The Nankivell News
by Doug Mumma
Updated 14 September 2016
This page is devoted to my wife's English Nankivell ancestors. Joan's grandmother's name was Jane (Jennie) Elizabeth Nankivell and she was born in the Isle of Dogs area of London. Due to the tough economic times that prevailed in England at the turn of the century, Jennie and her children, along with two other sisters, migrated from England to Canada in 1914 and then to San Diego, California in 1915. After a few years, they were joined by another sister and a brother, all settling in the San Francisco Bay Area where many of their descendants live today. The family has remained very close.
The origins the Nankivell surname in England is found in the St. Columb Major area of Cornwall. Unfortunately, we have not been able to connect Joan's Nankivell ancestors with any of the known Nankivell families of Cornwall. Joan's earliest Nankivell begins with William Nankivell who was born about 1789 in Poplar area of London, He married Ann North, born 25 Nov 1790, who was also from Poplar. This docklands area of the Thames River in London is called the "East End" where they could "hear Bow Bells". Anyone living near enough to hear the bells of Bow Church was generally thought to be Cockney, but the Nankivells were not. This branch of the Nankivell family lived in the Poplar/Isle of Dogs area of London for over 125 years before some descendants migrated to America. The families made their livings by serving ships and the shipping industry in one capacity or another. A descendant chart of this William Nankivell can be viewed at
Much of the early research into the origins and genealogy of the various Nankivell branches was done by a person named Edith Nankivell, who lived in America, but her ancestors initially lived in England, moved to Australia, with her grandfather moving to Japan and eventually to New York City around 1896. Edith became intersted in her ancestors and began a quest to contact and identify all Nankivells worldwide. In the process, she developed a "Notebook" in which to orgainze and store the information from various "Nankivells" that she contacted, including one of my wife's cousins with the Nankivell surname. Edith also collaborated extensively with a lady by the name of Anne Williams of Australia. Using all of the information she gathered, Edith created numerous descendant charts to help display the data visually. Unfortunately, Edith died in 1991 long before her quest and research was completed.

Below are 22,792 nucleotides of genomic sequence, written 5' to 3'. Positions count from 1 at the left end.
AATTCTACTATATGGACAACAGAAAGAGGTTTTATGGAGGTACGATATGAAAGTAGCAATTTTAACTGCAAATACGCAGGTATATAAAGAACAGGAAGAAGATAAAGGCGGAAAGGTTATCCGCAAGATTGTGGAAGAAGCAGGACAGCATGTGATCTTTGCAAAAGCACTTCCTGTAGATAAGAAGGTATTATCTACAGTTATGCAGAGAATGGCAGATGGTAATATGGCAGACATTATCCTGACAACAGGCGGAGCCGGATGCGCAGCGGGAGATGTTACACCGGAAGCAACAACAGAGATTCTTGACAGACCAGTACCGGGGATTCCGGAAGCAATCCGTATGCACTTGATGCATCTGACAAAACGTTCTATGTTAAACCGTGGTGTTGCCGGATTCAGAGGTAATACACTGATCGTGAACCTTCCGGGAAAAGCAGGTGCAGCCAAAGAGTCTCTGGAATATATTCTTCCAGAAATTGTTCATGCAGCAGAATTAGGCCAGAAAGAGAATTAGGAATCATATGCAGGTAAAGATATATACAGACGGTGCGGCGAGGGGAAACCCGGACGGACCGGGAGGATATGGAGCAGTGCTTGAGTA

I wished to see Edit's charts and "Notebook" so I went on a quest in 1997 to find Edith's sister, Julia Nankivell Hollister. I figured that she likely ended up with her sister's genealogy research. Fortunately I was able to make contact with Julia and she graciously copied the primary pages from Edith's Nankivell "Notebook" and sent them to me. I scanned the document and saved it as a PDF file. If you would like to view pages from Edith's "Notebook", you may view/download it from my website. The file, containing all of the pages Julia sent me, is rather large. I also created an abbreviated version containing just the Key Charts and some general information pages. Click on either link to view/download the files - they are big.
http://www.mumma.org/nankivell/EdithNankivellCharts+.pdf Just the charts and general information ----- 7.3 Mb (16) pages
http://www.mumma.org/nankivell/EdithNankivellNotebook.pdf All pages from Edith's Notebook ------- 79.8 Mb (102 pages)
In Edith's numbering system, Joan's branch of the Nankivell family was identified as "Family 307" and they are shown on Chart 4 on the right hand side under the name of James Frederick Nankivell.
Another Nankivell researcher who has gathered extensive information about the Nankivell families is Anne Williams of Victor Harbor, South Australia. She has been researching Nankivell family history for over 30 years. She and Edith Nankivell collaborated on much of their Nankivell Research. An excerpt from a book written and published by Anne in 1986 is shown below. Anne Williams may be contacted by e-mail at email@example.com
History of the Nankivell Family
(from Anne Williams' 1986 Book, "Nankivell, A Family Affair")
Exact origins of the family seem lost in the mix of early peoples of Cornwall. Some believe that the family extends back to the early Celts who inhabited Cornwall. Some people believe that people from the Iberian Peninsula came to England about the time of Christ, looking for tin, which at that time could be picked up from the surface of the earth. Others of the family believe that the family came from France with William the Conqueror in 1066 or were survivors of the Spanish Armada of 1588.